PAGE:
Bicycle Blueprint
Introduction

NYC Cycling
1. NYC Bike Policy
2. State of NYC Cycling
3. Cyclists & Streets
A Bike and a Prayer


Riding Infrastructure
4. Street Design
5. Bridges
6. Road Surfaces
7. Greenways
8. Parks
9. Bicycles and Transit
10. Reducing Traffic


Security
11. Bicycle Theft
12. On-Street Parking
13. Indoor Parking


On the Job Cycling
14. Bicycle Messengers
Fifth, Park & Madison
15. Freight Cycles
16. Gov't Cycling


Reducing Risks
17. Accidents
Three Who Died
Air Pollution


Bicycle Education
19. Schools
20. Public Education


Appendices

      Chapter 18:
Air Pollution
a) Bad Air
b) Pollutants and Damage They Do
c) Pollution Control: Too Little, Too Late
 The Bicycle Solution
e) Trial of the QB6: The Fight for Clean Air in NYC
f) Chapter 18 Recommendations
Table 18: Know Your Poisons: N.Y.C. Pollution Scorecard
Sidebar: Clean-Air Legislation

NYC Bicyclists Save Pollution
Number of Daily Cyclists 75,000
Annual Bicycle Miles203 million
Urban Auto Emissions (Grams/Mile)
CO 78.0
Hydrocarbons 4.4
NOx 1.5
If every three bicyclists take one car off the road...
Tons of Auto Emissions Avoided per year
CO 5,800
Hydrocarbons 320
NOx 110
Source: Komanoff Energy Associates. Assumes 5,000 messengers traveling 50 miles/day, 70,000 “commuter” cyclists riding 8 miles/day, 250 days/yr.

The Bicycle Solution

Read the latest news on this subject.

A damaging, and ironic, effect of air pollution is its discouraging effect on cycling. If even a fraction of city trips now taken by car were made by bike, New Yorkers would see (and feel) a dramatic improvement in the air they breathe. Short trips are particularly insidious, because cars emit more pollutants when their engines are cold. For instance, under typical speeds on a local urban street, engines running cold produce 4-5 times the CO and twice the hydrocarbon emissions (a precursor to smog) per mile as engines running hot. [12] Indeed, for a 5-mile trip with a catalytic-converter equipped car, 80% of hydrocarbon emissions are generated by cold-starting and evaporation after the engine has been shut off. Yet short trips, including many commutes or quick hops to rail lines, are ideal for bicycling.

We calculate that bicycling already spares the city almost 6,000 tons of carbon monoxide each year, plus hundreds of tons of ozone- forming hydrocarbons and nitrogen oxides (see table, right). Nationwide, bicyclists forgoing auto travel save between 120 and 680 million gallons of gasoline per year, equivalent to 0.1%-0.6% of fuel consumed by passenger vehicles. This translates into significant savings of vehicle emissions: as much as 0.5% of NOx, 0.9% of hydrocarbons, and a 1.2% savings of CO. [13]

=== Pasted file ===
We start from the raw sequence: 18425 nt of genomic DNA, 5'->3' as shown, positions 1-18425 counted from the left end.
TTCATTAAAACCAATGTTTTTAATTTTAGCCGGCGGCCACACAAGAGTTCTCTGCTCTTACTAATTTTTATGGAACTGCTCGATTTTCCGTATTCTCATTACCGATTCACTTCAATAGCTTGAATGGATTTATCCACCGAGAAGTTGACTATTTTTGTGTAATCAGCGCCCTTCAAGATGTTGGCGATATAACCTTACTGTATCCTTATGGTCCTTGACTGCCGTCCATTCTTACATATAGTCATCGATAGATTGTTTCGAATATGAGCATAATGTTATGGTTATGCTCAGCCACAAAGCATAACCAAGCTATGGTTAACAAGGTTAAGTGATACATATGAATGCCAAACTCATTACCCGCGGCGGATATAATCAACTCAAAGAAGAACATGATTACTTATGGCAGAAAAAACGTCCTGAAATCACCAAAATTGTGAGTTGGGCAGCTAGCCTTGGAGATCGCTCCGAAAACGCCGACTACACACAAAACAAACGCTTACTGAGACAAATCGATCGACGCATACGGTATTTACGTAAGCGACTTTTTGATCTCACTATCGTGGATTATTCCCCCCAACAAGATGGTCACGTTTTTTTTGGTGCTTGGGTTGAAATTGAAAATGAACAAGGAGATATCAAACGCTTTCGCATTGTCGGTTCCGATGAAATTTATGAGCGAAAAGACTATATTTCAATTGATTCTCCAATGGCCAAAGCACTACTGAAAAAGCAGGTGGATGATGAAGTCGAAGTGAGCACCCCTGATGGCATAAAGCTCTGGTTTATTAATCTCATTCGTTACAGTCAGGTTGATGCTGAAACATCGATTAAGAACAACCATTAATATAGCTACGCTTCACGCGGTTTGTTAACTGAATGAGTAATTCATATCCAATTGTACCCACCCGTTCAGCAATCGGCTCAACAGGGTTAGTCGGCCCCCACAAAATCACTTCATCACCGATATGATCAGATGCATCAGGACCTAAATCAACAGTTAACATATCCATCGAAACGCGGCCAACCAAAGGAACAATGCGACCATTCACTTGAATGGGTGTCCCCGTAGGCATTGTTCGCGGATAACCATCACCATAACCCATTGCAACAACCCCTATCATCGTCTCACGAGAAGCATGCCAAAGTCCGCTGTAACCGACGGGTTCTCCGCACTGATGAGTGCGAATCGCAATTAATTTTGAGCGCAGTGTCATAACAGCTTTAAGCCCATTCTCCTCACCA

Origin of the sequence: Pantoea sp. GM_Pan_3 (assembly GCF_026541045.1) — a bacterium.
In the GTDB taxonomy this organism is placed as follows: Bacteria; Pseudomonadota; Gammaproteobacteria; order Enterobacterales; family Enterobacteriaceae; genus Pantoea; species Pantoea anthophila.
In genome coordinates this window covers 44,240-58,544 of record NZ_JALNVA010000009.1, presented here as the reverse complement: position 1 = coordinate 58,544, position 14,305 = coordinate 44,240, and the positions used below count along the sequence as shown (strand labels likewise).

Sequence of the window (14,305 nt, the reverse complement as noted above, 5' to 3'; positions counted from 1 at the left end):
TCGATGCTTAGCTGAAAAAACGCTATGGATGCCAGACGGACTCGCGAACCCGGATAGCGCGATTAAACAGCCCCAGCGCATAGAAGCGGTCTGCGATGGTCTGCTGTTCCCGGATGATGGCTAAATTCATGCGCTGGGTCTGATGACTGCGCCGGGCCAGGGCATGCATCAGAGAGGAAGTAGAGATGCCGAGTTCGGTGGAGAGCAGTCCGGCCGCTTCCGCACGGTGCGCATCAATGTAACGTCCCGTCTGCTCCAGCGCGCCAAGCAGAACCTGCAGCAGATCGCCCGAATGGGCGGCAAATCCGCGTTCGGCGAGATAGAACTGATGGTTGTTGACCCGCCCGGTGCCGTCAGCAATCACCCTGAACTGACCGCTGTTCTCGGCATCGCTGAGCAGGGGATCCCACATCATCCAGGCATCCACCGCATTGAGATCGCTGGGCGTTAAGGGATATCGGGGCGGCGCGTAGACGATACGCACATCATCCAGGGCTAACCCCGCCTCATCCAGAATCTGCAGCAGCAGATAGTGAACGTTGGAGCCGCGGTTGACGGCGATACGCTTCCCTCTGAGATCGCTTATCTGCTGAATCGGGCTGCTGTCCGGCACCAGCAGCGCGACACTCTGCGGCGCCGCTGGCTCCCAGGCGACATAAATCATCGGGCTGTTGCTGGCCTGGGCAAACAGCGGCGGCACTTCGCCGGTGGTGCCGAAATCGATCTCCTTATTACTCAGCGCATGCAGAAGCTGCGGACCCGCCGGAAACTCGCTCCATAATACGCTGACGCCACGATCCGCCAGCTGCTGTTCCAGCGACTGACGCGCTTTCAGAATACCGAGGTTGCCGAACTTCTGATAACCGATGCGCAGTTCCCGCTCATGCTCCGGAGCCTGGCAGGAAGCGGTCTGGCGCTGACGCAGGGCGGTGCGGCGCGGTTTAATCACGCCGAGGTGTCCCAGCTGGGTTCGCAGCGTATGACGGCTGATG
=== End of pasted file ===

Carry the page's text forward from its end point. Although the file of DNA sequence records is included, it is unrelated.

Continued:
Proportional savings could be far greater in dense urban settings. A recent British study estimated that a pro-environment, pro-bike transport policy could convert 20-50% of non-pedestrian trips in the U.K. to bicycles, displacing between 5% and 24% of total car trips. At its upper limit, such a shift could eliminate over 20% of auto emissions of carbon monoxide and hydrocarbons, and up to 14% of vehicle-produced nitrogen oxides. Even a 20% shift of car trips to cycling would eliminate over 6% of vehicle-produced CO and hydrocarbons, and over 4% of NOx. [14]

George T. Nelson
Clean-air activist issues “environmental ticket,” Manhattan.
Photo: George T. Nelson.

Environmental scientist Barry Commoner has long argued that “pollution prevention calls for replacing the production technologies that now assault the environment with processes that are inherently free of pollutants.” [15] Encouraging bicycling (and walking) while discouraging private automobile travel is a quick and cheap way for New York City to cleanse the poisons from its atmosphere. Such a program, in conjunction with stricter emissions standards, alternative fuel conversion, increased auto inspections and maintenance, and a renewed investment in public transit and rail freight, offers a truly sustainable path to clean air and a healthy city.

NOTES:
12. Komanoff Energy Associates, The Environmental Benefits of Bicycling and Walking in the United States, Federal Highway Administration, 1992, p. 19. See also Andy Rowell and Malcom Fergusson, Bikes Not Fumes, Cyclists' Touring Club, Godalming, England, 1991, p. 3.
13. Komanoff Energy Associates, op cit., pp. 15, 26.
14. Rowell and Fergusson, op. cit. pp. 14-16.
15. Barry Commoner, “Free Markets Can't Control Pollution,” The New York Times, June 10, 1990.


a) Bad Air
b) Pollutants and Damage They Do
c) Pollution Control: Too Little, Too Late
 The Bicycle Solution
e) Trial of the QB6: The Fight for Clean Air in NYC
f) Chapter 18 Recommendations
Table 18: Know Your Poisons: N.Y.C. Pollution Scorecard
Sidebar: Clean-Air Legislation